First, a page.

Disadvantaged business enterprises (DBEs) earned more than $115 million on construction of the METRO Green Line, according to a new Council report.
DBEs represented nearly 20% of the construction and design activity on the project. More than 135 Minnesota-based DBEs worked on the Green Line.
“The DBE achievement on the Green Line project illustrates the current capacity of the local DBE community, and also serves as a blueprint for future DBE success on major public projects,” said Wanda Kirkpatrick, Director of the Council’s Office of Equal Opportunity (OEO).
The Council published a report in June, “Central Corridor Green Line DBE and Workforce Story: Laying Tracks, Connecting Communities” (pdf). The report highlights the accomplishments of the project both in terms of contracting with businesses owned by minorities and women, and for hiring minorities and women for construction jobs. The success was due in large part to collaborative public/private sector innovations.
Contractors successful in hiring minority, women workers
In addition to reaching monetary goals for DBE firms, the Council set workforce inclusion goals of 18% for minorities and 6% for females. The Council met or exceeded goals for workforce inclusion in almost all aspects of the project.
Most minority and women hiring goals were exceeded in the four main construction areas: Civil East (construction from downtown Saint Paul to the Minneapolis-Saint Paul city border); Civil West (construction from the Minneapolis-Saint Paul city border to where the line connected with the METRO Blue Line just west of I-35W); the Operations and Maintenance Facility (OMF) in Lowertown Saint Paul; and Systems (which included the electrical and communications systems). Actual workforce inclusion as of March 2014 was:
Civil East: 18.7% (minority), 6.2% (female)
Civil West: 20.5% (minority), 8.2% (female)
OMF: 18.7% (minority), 8.0% (female)
Systems: 12.5% (minority), 6.5% (female)
Collaboration essential to project success
The METRO Green Line construction contained several collaborative innovations that led to its success.
“Agencies must go beyond the compliance guidelines of business and workforce inclusion programs to develop long-term inclusive partnerships for large-scale public construction projects,” Kirkpatrick said.
“Engagement, open agenda, innovations, and rigorous and sustained partnerships with community residents and organizations are essential to building relationships. These relationships can be carried from project to project.”
The Council and Minnesota Department of Human Rights co-chaired a committee called the Joint Oversight Committee. This committee, which met monthly, served as a forum to ensure a transparent process in reporting requirements, monitoring, enforcement, and contractor compliance.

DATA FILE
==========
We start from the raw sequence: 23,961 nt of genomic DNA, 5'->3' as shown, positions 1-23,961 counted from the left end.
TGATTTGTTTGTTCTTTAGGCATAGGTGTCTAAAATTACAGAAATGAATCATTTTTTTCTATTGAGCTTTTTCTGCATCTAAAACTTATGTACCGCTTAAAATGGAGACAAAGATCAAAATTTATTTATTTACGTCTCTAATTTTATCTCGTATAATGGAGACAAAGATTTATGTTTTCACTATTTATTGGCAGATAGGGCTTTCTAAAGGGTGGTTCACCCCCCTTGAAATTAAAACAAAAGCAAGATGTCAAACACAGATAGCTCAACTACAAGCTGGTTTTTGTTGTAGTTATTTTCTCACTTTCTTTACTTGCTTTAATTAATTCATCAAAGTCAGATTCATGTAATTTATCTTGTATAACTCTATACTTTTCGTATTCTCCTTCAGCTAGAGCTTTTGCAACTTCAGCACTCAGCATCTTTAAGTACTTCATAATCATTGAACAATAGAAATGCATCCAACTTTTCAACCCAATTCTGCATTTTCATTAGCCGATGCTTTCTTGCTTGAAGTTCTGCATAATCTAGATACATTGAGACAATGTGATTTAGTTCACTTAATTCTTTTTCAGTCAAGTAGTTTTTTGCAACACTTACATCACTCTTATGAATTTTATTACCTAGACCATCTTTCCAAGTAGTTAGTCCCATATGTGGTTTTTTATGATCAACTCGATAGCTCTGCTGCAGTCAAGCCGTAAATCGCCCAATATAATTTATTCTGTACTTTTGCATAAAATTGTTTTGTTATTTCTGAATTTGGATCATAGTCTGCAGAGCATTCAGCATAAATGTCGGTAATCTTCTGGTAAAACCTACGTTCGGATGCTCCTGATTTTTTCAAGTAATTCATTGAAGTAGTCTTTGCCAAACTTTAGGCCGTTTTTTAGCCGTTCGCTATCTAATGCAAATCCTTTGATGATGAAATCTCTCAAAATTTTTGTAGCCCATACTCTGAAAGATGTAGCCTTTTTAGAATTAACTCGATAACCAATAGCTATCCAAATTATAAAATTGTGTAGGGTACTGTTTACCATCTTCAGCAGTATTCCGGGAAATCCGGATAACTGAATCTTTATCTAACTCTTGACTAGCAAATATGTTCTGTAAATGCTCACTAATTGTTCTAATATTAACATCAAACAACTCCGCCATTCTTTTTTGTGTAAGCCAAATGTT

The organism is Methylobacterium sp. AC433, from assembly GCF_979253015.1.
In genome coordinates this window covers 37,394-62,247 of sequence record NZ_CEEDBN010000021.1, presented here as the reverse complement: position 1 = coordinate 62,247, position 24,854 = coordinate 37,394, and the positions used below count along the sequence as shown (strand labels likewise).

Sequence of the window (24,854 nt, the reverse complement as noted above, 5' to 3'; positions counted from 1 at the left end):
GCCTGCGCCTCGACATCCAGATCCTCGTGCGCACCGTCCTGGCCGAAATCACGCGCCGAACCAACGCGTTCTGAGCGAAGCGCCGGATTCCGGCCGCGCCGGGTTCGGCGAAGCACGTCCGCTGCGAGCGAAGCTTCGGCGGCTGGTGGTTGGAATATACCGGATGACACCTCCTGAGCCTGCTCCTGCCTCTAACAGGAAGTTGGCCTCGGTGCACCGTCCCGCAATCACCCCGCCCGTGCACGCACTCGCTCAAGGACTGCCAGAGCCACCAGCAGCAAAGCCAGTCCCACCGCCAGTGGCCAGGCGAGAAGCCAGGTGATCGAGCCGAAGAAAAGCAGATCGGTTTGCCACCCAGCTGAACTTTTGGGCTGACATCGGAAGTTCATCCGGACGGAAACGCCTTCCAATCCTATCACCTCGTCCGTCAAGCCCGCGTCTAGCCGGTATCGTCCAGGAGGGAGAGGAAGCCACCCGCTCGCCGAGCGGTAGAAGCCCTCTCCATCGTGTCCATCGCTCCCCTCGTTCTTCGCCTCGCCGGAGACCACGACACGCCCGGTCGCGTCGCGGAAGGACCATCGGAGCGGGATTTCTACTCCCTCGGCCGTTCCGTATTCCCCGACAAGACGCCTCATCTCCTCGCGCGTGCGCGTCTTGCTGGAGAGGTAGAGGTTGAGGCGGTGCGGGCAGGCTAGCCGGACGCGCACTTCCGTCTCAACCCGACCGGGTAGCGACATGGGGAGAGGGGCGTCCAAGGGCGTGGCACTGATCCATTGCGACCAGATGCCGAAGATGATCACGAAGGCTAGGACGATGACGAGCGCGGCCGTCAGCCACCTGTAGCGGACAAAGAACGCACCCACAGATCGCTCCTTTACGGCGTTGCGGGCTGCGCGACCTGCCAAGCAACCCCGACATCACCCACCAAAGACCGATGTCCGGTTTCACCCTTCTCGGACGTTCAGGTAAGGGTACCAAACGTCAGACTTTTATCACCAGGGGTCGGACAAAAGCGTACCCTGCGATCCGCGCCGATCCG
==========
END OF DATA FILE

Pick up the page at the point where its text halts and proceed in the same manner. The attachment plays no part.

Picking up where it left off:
In addition, the Council invited community residents and organizations, construction firms and workers, training organizations, government agencies, and DBEs to a full-day retreat titled “Great Minds,” held prior to construction. At the retreat, participants discussed goals and pertinent issues for Green Line DBE and workforce achievement.
New connections for workers, contractors
LRTWorks.org grew out of the Great Minds retreat. It formalized and computerized an informal, unfunded practice by local construction workforce training organizations. LRTWorks.org is a single labor monitoring and exchange system that:
Created and maintained a website to be the central conduit for the community to get information on jobs, training, union information, and construction projects throughout Minnesota
Assisted contractors by creating a searchable database of more than 1,000 construction workers, representing more than 25 trades.
Submitted reports to public agencies and contractors highlighting trades, ethnicity, veterans and local job seekers registered on the LRTWorks.org database.
Started the Construction Hiring Connection, a new resource for contractors and government agencies doing work on public construction projects in Minnesota to assist in meeting their hiring goals.
The Council, with a grant from the Central Corridor Funders Collaborative, partnered with Ramsey County Workforce Solutions, Minnesota Department of Human Rights, the Joint Oversight Committee, and local unions to develop the tool.
See Central Corridor Green Line DBE and Workforce Story – Executive Summary (pdf).